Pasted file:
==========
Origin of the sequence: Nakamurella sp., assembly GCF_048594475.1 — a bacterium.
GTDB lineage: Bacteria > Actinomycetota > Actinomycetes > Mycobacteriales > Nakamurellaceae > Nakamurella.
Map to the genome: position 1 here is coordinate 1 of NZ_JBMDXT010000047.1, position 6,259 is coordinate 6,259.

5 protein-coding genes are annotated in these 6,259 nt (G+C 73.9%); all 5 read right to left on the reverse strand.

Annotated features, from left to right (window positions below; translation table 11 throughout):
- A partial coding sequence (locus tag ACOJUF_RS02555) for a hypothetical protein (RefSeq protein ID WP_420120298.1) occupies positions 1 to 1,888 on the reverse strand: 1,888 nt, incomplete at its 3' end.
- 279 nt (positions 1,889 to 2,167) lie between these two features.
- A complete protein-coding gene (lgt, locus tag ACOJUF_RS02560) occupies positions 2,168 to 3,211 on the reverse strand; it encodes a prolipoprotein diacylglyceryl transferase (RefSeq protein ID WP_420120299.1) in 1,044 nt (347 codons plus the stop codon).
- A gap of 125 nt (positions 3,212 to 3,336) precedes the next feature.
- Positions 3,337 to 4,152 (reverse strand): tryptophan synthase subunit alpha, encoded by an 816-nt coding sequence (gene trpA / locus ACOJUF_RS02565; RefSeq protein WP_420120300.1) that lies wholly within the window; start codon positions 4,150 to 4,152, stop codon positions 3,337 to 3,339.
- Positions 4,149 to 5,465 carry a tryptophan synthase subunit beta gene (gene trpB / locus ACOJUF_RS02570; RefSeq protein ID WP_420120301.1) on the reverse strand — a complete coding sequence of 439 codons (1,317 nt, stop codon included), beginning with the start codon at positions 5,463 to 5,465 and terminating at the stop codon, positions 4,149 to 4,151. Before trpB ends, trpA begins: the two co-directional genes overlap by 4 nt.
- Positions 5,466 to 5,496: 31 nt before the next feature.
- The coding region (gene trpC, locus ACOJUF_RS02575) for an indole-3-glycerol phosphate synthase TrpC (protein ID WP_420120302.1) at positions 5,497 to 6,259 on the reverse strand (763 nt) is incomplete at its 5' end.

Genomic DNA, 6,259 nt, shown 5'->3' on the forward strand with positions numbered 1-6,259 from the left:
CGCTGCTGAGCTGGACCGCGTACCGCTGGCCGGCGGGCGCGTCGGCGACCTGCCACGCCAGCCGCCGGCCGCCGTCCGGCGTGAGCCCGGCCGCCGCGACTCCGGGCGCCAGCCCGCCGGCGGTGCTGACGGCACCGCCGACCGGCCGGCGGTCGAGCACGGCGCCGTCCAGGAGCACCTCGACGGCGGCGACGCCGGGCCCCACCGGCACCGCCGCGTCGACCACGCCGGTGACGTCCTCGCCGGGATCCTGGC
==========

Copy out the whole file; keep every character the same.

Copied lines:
Origin of the sequence: Nakamurella sp., assembly GCF_048594475.1 — a bacterium.
GTDB lineage: Bacteria > Actinomycetota > Actinomycetes > Mycobacteriales > Nakamurellaceae > Nakamurella.
Map to the genome: position 1 here is coordinate 1 of NZ_JBMDXT010000047.1, position 6,259 is coordinate 6,259.

5 protein-coding genes are annotated in these 6,259 nt (G+C 73.9%); all 5 read right to left on the reverse strand.

Annotated features, from left to right (window positions below; translation table 11 throughout):
- A partial coding sequence (locus tag ACOJUF_RS02555) for a hypothetical protein (RefSeq protein ID WP_420120298.1) occupies positions 1 to 1,888 on the reverse strand: 1,888 nt, incomplete at its 3' end.
- 279 nt (positions 1,889 to 2,167) lie between these two features.
- A complete protein-coding gene (lgt, locus tag ACOJUF_RS02560) occupies positions 2,168 to 3,211 on the reverse strand; it encodes a prolipoprotein diacylglyceryl transferase (RefSeq protein ID WP_420120299.1) in 1,044 nt (347 codons plus the stop codon).
- A gap of 125 nt (positions 3,212 to 3,336) precedes the next feature.
- Positions 3,337 to 4,152 (reverse strand): tryptophan synthase subunit alpha, encoded by an 816-nt coding sequence (gene trpA / locus ACOJUF_RS02565; RefSeq protein WP_420120300.1) that lies wholly within the window; start codon positions 4,150 to 4,152, stop codon positions 3,337 to 3,339.
- Positions 4,149 to 5,465 carry a tryptophan synthase subunit beta gene (gene trpB / locus ACOJUF_RS02570; RefSeq protein ID WP_420120301.1) on the reverse strand — a complete coding sequence of 439 codons (1,317 nt, stop codon included), beginning with the start codon at positions 5,463 to 5,465 and terminating at the stop codon, positions 4,149 to 4,151. Before trpB ends, trpA begins: the two co-directional genes overlap by 4 nt.
- Positions 5,466 to 5,496: 31 nt before the next feature.
- The coding region (gene trpC, locus ACOJUF_RS02575) for an indole-3-glycerol phosphate synthase TrpC (protein ID WP_420120302.1) at positions 5,497 to 6,259 on the reverse strand (763 nt) is incomplete at its 5' end.

Genomic DNA, 6,259 nt, shown 5'->3' on the forward strand with positions numbered 1-6,259 from the left:
CGCTGCTGAGCTGGACCGCGTACCGCTGGCCGGCGGGCGCGTCGGCGACCTGCCACGCCAGCCGCCGGCCGCCGTCCGGCGTGAGCCCGGCCGCCGCGACTCCGGGCGCCAGCCCGCCGGCGGTGCTGACGGCACCGCCGACCGGCCGGCGGTCGAGCACGGCGCCGTCCAGGAGCACCTCGACGGCGGCGACGCCGGGCCCCACCGGCACCGCCGCGTCGACCACGCCGGTGACGTCCTCGCCGGGATCCTGGC